The results in this Pew Research Center study were, of course, even more sobering among the rising number of Jews -- one in five -- who said they had "no religion at all."

"In theory, Jews who answer 'none' when asked about their religion can still be part of the wider Jewish community. There's nothing new about that," said Cohen, in a telephone interview.

In practice, however, this "none" trend is viewed as negative by many Americans who consider the practice of Judaism to be a crucial part of Jewish identity, he said. Thus, the rising number of Jewish "nones" has many of the same serious implications as the much-discussed national rise in the number of the religiously unaffiliated among people in general.

This national survey of Jews, by the Pew Research Center's Religion & Public Life Project, is the first conducted by an institution outside the Jewish community. Jewish surveys in recent decades have consistently caused controversy because of fierce debates about how to define who is, and who is not, Jewish.

Among its headline-grabbing findings, this survey noted:

* The percentage of adults who are "Jews by religion" has declined by about half since the 1950s. While 93 percent of G.I. Generation Jews call themselves religious Jews, only 68 percent of young "Millennial" Jews make that claim.

* Only 15 percent of those surveyed said being Jewish is "mainly a matter of religion," as opposed to 62 percent who said Jewish identity is primarily about ancestry and culture. Two-thirds said it isn't necessary for Jews to believe in God.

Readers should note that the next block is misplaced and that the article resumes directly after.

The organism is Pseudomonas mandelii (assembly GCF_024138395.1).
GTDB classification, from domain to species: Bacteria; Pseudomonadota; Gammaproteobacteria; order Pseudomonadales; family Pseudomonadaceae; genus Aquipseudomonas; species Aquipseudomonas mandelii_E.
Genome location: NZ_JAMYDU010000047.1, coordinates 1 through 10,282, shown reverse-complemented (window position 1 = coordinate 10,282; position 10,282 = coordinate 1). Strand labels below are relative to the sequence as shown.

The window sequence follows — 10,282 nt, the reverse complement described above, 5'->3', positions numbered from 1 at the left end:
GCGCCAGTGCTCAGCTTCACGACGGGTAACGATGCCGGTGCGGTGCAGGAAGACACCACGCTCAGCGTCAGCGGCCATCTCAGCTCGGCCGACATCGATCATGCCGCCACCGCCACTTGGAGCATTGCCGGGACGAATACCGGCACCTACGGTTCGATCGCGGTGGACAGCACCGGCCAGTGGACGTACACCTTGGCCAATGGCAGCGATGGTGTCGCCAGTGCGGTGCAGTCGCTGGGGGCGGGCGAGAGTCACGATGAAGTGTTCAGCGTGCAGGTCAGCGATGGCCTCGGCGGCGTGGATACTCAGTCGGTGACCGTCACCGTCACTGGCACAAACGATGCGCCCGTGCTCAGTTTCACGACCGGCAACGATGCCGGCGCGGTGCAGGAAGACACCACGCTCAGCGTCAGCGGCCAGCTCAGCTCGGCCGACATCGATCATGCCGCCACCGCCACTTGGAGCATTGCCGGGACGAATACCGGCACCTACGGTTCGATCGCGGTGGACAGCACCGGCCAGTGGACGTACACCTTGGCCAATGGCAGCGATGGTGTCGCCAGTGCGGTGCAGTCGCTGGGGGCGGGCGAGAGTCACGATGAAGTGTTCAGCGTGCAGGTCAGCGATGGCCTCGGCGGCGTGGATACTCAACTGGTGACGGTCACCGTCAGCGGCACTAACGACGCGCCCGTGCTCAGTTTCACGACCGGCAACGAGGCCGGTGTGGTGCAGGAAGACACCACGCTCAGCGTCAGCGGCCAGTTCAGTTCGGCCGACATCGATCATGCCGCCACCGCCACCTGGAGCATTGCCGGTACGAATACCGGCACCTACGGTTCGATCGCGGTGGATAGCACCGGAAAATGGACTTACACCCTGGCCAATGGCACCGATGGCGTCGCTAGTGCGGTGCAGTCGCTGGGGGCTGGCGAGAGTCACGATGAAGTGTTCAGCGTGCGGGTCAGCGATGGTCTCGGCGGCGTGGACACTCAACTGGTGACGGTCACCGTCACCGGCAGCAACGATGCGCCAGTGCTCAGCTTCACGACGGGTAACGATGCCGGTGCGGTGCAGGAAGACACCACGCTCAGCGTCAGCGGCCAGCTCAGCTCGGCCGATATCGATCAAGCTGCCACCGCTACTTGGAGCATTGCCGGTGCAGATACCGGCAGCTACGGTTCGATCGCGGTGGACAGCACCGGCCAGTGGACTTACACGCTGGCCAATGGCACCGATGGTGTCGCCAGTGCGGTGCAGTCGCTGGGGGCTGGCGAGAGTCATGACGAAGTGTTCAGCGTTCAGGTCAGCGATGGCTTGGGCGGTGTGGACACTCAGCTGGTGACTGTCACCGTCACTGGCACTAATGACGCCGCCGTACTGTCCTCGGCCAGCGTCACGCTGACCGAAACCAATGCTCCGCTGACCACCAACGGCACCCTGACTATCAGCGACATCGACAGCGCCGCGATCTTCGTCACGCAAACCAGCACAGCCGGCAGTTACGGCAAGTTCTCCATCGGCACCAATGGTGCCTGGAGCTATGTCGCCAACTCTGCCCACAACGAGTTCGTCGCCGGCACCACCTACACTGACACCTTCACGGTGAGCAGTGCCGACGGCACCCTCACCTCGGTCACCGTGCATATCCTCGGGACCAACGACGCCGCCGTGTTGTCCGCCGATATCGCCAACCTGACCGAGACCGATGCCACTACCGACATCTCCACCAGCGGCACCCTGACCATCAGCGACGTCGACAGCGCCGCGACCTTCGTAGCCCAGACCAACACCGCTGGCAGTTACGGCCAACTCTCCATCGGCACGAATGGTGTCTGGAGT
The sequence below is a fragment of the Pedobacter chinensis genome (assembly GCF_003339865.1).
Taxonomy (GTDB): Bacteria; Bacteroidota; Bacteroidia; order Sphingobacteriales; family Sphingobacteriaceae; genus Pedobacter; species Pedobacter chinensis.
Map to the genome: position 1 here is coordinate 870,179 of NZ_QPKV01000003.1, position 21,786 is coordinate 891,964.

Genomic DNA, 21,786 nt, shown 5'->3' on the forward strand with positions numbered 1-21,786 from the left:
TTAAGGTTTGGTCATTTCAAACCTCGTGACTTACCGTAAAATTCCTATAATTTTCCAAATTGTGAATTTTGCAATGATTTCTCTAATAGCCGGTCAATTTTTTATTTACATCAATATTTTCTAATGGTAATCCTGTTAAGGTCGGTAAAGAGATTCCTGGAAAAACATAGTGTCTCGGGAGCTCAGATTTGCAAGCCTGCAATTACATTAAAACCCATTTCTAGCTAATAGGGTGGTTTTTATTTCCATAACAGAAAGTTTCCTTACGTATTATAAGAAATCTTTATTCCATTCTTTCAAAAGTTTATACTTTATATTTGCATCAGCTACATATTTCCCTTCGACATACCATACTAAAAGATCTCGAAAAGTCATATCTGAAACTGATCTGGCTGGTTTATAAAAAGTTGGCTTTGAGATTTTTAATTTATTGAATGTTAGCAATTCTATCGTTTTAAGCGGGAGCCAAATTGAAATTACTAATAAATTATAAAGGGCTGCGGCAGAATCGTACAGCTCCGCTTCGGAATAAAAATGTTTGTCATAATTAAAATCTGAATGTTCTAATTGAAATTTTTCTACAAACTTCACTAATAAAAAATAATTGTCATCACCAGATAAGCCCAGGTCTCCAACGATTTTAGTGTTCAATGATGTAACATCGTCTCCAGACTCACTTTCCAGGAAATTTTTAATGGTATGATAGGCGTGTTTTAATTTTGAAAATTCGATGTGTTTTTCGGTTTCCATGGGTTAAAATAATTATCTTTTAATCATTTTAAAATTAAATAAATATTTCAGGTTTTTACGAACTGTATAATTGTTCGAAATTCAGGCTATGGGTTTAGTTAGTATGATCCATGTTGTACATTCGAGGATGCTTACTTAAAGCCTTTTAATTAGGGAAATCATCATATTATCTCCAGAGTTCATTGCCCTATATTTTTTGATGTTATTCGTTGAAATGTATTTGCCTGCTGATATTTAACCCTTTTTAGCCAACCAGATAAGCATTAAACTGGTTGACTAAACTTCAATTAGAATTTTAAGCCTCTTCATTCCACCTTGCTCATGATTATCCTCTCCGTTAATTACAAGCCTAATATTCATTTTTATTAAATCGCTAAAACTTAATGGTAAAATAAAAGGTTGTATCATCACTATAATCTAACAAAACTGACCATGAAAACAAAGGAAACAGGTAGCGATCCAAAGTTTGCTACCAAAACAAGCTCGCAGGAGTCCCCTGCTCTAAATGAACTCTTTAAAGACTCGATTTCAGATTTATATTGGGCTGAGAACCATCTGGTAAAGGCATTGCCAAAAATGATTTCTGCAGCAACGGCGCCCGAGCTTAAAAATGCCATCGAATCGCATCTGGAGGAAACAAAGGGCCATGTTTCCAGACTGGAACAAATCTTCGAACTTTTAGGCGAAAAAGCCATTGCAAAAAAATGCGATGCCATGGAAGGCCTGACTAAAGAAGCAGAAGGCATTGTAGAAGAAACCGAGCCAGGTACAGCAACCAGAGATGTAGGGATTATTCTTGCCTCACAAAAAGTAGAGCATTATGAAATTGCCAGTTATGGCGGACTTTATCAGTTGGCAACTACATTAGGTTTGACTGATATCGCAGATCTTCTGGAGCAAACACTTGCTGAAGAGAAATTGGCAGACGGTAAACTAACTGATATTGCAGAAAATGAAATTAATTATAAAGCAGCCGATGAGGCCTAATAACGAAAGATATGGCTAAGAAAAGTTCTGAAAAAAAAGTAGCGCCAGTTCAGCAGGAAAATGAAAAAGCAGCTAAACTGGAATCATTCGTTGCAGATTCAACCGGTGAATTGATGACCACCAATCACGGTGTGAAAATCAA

*Among "Jews of no religion," 79 percent have a non-Jewish spouse, compared to 36 percent of religious Jews. This is crucial, since 96 percent of Jews married to Jews raise their children in the faith, while only 20 percent of intermarried Jews do so. And Orthodox Jews continue to have much higher birthrates than other Jews.

In addition to raising demographic questions about the future, the growing divide between secular and religious Jews can cause sparks in daily life, said Naomi Zeveloff, of the Jewish Daily Forward. In a recent article she noted that when Chabad-Lubavitch activists go "bageling" -- approaching New Yorkers to ask if they are Jewish -- they have an unusual way of verifying that they are on target.

One "surefire way" to know someone is Jewish, she wrote, is that "they react to your question with anger," like one subway rider who replied, "I'm not religious" when approached by Jews in typically Orthodox garb.

"If you are a secular Jew, anything goes," said Zeveloff, in a telephone interview. "Many secular Jews assume that religious Jews, especially the Orthodox, don't think they are Jewish enough and that their Judaism is somehow invalid or inferior."

Jewish community leaders, said Cohen, must face a growing hole in the middle of American Jewry as "nones" surge on one side, and the Orthodox hold firm on the other. However, they can take comfort in the fact that Jews have "invented new ways to be Jewish" through the ages.

"You can be Jewish by being religious, but you can also say that you are a Jew because your politics are liberal," he said. "We have Zionists. We have secular Zionists and we have religious Zionists, we have left-wing Zionists and we have right-wing Zionists. ... Judaism has always been a kind of cottage industry."